In addition, when compared to the second embodiment, the amount of processing required for detection increases by the portion required to generate the addition block but this amount of processing is so small that it can be ignored when compared to the amount of processing for the other portions of the detection processing. Furthermore, it is also possible to perform high-speed processing several times faster when compared to detecting one block at a time as in the fifth embodiment.

Ninth Embodiment

The following is a description of a ninth embodiment, of the position marker detection portion and the watermark detection portion which perform processing to divide the detected object image into blocks, and make an addition block by adding the pixel values of the divided blocks, use the offset information to perform cyclic offset of this addition block and generate a pixel block. Moreover, those portions that are not described in the following are the same as those of the previously described third embodiment.

FIG. 63 is a diagram showing the configuration of the block generation portion of the position marker detection portion according to the ninth embodiment of the present invention. The block generation portion 900 shown in the figure comprises a block division portion 910, a block addition portion 920 and a cyclic shift portion 930.

FIG. 64 is a flow chart showing the process of the block generation portion of the position marker detection portion according to the ninth embodiment of the present invention.

Step 910) The block generation portion 900 inputs the detected object image 201 and the offset candidate information 204 and, in the block division portion 910, divides the detected object image 201 from the top left into T blocks of NN size, as shown in FIG. 65.

Step 920) Next, the block addition portion 920 adds all of these blocks and generates the addition block 902. When a block is expressed as a formula
B ij (t) :t′th block(0<=i<N,0<=j<N,0<=t<T),
the addition block Aij (0<=i<N, 0<=j<N) is obtained by

A ij = i = 0 T B ij ( t ) ( 0 i < N , 0 j < N )

The following is a description of the process of the cyclic shift portion 930 in the block generation portion 900 of the position marker detection portion 230 in the present embodiment.

FIG. 66 is a diagram describing the process of the cyclic shift portion of the block generation portion according to the ninth embodiment of the present invention.

As shown in the figure, the cyclic shift portion 930 uses the offset candidate information 204 as the basis for cyclic shift of the addition block 902 and generates the pixel block 205.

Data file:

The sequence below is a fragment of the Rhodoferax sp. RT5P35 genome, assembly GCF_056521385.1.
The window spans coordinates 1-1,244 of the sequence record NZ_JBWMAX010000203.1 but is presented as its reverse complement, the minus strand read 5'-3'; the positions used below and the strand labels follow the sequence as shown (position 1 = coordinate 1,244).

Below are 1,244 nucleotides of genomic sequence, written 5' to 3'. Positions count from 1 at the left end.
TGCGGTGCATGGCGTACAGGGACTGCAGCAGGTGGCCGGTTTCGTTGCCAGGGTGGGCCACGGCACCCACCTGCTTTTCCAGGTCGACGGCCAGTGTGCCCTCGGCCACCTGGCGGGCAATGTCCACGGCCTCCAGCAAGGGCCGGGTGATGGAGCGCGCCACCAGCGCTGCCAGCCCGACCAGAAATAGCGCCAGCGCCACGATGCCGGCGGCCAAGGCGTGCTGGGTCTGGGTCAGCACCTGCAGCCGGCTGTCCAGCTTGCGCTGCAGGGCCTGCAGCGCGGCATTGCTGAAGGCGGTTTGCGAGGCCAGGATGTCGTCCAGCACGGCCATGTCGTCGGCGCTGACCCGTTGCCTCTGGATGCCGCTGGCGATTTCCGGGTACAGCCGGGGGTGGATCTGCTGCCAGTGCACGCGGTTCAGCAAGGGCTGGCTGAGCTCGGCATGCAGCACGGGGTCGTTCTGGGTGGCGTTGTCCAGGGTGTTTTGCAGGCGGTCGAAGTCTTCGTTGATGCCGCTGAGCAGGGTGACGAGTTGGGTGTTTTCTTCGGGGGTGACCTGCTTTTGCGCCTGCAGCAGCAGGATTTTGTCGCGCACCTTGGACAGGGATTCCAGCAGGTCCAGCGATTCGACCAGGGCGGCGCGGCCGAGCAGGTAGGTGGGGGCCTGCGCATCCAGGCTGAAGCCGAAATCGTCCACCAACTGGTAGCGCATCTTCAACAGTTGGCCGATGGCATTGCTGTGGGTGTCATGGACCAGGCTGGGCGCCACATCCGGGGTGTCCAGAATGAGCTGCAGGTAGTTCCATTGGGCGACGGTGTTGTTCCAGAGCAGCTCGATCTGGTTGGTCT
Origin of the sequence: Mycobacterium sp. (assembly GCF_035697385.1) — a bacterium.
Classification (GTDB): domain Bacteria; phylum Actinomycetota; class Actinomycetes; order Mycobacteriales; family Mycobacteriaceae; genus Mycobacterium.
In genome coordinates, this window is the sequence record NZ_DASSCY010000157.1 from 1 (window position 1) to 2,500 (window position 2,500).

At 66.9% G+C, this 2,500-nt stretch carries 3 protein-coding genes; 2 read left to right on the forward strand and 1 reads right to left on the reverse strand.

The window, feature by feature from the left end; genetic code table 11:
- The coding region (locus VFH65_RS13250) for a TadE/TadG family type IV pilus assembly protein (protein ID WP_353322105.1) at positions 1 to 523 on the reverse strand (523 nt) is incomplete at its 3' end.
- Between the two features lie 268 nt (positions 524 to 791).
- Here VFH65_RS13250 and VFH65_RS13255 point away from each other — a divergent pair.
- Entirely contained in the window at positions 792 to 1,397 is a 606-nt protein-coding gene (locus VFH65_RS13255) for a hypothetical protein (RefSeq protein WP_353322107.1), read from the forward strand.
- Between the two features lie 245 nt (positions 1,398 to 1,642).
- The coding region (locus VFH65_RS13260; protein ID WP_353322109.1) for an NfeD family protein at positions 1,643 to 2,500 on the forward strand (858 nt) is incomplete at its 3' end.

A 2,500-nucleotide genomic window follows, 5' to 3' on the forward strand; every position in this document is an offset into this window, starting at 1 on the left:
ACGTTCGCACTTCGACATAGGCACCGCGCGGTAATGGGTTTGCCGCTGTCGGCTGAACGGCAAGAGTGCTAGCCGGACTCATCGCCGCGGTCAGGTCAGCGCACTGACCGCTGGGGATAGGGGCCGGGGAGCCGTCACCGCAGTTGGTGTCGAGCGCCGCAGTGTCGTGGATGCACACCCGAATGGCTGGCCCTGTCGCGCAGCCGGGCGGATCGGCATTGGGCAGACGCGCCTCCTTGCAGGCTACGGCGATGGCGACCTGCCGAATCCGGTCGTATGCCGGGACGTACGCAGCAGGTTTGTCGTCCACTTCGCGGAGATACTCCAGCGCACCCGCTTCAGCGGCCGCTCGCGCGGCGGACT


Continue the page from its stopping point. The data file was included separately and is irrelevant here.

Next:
The pixel block 203 is output to the discrete Fourier transform portion 234. When the addition block is described

Aij: addition block (0<=i<N, 0<=j<N), the pixel block 246 obtained by cyclic shift using the offset candidate information (a, b) is obtained by
C ij =A (i+a) % N,(j+b) % N(0<=i<N, 0<=j<N)

The following is a description of the block generation portion (not shown in the figure) of the watermark detection portion 240 in the present embodiment.

The block generation portion 241 of the watermark detection portion 240 inputs the detected object image 201 and the offset information 231 and, in the same manner as the block generation portion 900 of the position marker detection portion 230, (inputs the offset information as offset candidate information and) divides the detected object image 201 from the top left into T blocks of NN pixels.

Then, an addition portion inside the block generation portion 241, adds all of these blocks and generates an addition block. Then, in a cyclic shift portion of the block generation portion 241, the offset information is used as the basis for cyclic shift of the addition block to generate the pixel block 246, which is output to the discrete Fourier transform portion 242.

The watermark detection in the present embodiment has a necessary minimum size of NN pixels for the detected object image and therefore enables detection from a detected object image much smaller than in the eighth embodiment.

Furthermore, when compared to the eighth embodiment, the number of divided blocks T is larger and so, when there is detection, the influence of the original image is lessened and the watermark pattern is emphasized so that it is possible to perform detect at a higher accuracy than with the eighth embodiment.

Also, since adding the blocks means that the influence of the original image is lessened when there is detection and that the watermark pattern is emphasized, it is possible to perform detection at higher accuracy than with the third embodiment.